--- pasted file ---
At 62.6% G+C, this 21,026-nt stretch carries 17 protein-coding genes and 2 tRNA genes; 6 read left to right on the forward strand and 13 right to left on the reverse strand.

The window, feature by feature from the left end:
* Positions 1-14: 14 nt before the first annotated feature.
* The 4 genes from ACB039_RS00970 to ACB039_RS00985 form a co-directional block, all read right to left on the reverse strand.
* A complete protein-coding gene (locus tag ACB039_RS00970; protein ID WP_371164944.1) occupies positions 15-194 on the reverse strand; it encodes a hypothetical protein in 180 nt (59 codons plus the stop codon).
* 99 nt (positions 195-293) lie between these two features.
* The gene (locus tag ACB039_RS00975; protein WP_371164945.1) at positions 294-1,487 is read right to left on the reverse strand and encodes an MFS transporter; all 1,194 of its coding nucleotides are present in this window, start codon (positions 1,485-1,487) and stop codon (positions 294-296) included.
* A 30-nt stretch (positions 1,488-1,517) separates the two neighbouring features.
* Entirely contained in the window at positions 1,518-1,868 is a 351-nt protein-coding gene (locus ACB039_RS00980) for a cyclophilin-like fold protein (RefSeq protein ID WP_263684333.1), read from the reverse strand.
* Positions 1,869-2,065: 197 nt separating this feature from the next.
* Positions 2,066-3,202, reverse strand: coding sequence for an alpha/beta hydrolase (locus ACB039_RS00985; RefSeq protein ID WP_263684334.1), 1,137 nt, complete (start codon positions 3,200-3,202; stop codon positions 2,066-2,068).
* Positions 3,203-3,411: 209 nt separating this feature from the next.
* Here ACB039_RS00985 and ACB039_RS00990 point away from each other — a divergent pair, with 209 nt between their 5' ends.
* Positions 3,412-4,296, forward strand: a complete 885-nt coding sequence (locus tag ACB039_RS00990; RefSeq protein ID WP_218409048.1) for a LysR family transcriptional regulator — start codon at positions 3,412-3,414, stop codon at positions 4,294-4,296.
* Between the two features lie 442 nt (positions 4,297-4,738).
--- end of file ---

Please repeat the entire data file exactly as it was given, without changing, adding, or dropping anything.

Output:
At 62.6% G+C, this 21,026-nt stretch carries 17 protein-coding genes and 2 tRNA genes; 6 read left to right on the forward strand and 13 right to left on the reverse strand.

The window, feature by feature from the left end:
* Positions 1-14: 14 nt before the first annotated feature.
* The 4 genes from ACB039_RS00970 to ACB039_RS00985 form a co-directional block, all read right to left on the reverse strand.
* A complete protein-coding gene (locus tag ACB039_RS00970; protein ID WP_371164944.1) occupies positions 15-194 on the reverse strand; it encodes a hypothetical protein in 180 nt (59 codons plus the stop codon).
* 99 nt (positions 195-293) lie between these two features.
* The gene (locus tag ACB039_RS00975; protein WP_371164945.1) at positions 294-1,487 is read right to left on the reverse strand and encodes an MFS transporter; all 1,194 of its coding nucleotides are present in this window, start codon (positions 1,485-1,487) and stop codon (positions 294-296) included.
* A 30-nt stretch (positions 1,488-1,517) separates the two neighbouring features.
* Entirely contained in the window at positions 1,518-1,868 is a 351-nt protein-coding gene (locus ACB039_RS00980) for a cyclophilin-like fold protein (RefSeq protein ID WP_263684333.1), read from the reverse strand.
* Positions 1,869-2,065: 197 nt separating this feature from the next.
* Positions 2,066-3,202, reverse strand: coding sequence for an alpha/beta hydrolase (locus ACB039_RS00985; RefSeq protein ID WP_263684334.1), 1,137 nt, complete (start codon positions 3,200-3,202; stop codon positions 2,066-2,068).
* Positions 3,203-3,411: 209 nt separating this feature from the next.
* Here ACB039_RS00985 and ACB039_RS00990 point away from each other — a divergent pair, with 209 nt between their 5' ends.
* Positions 3,412-4,296, forward strand: a complete 885-nt coding sequence (locus tag ACB039_RS00990; RefSeq protein ID WP_218409048.1) for a LysR family transcriptional regulator — start codon at positions 3,412-3,414, stop codon at positions 4,294-4,296.
* Between the two features lie 442 nt (positions 4,297-4,738).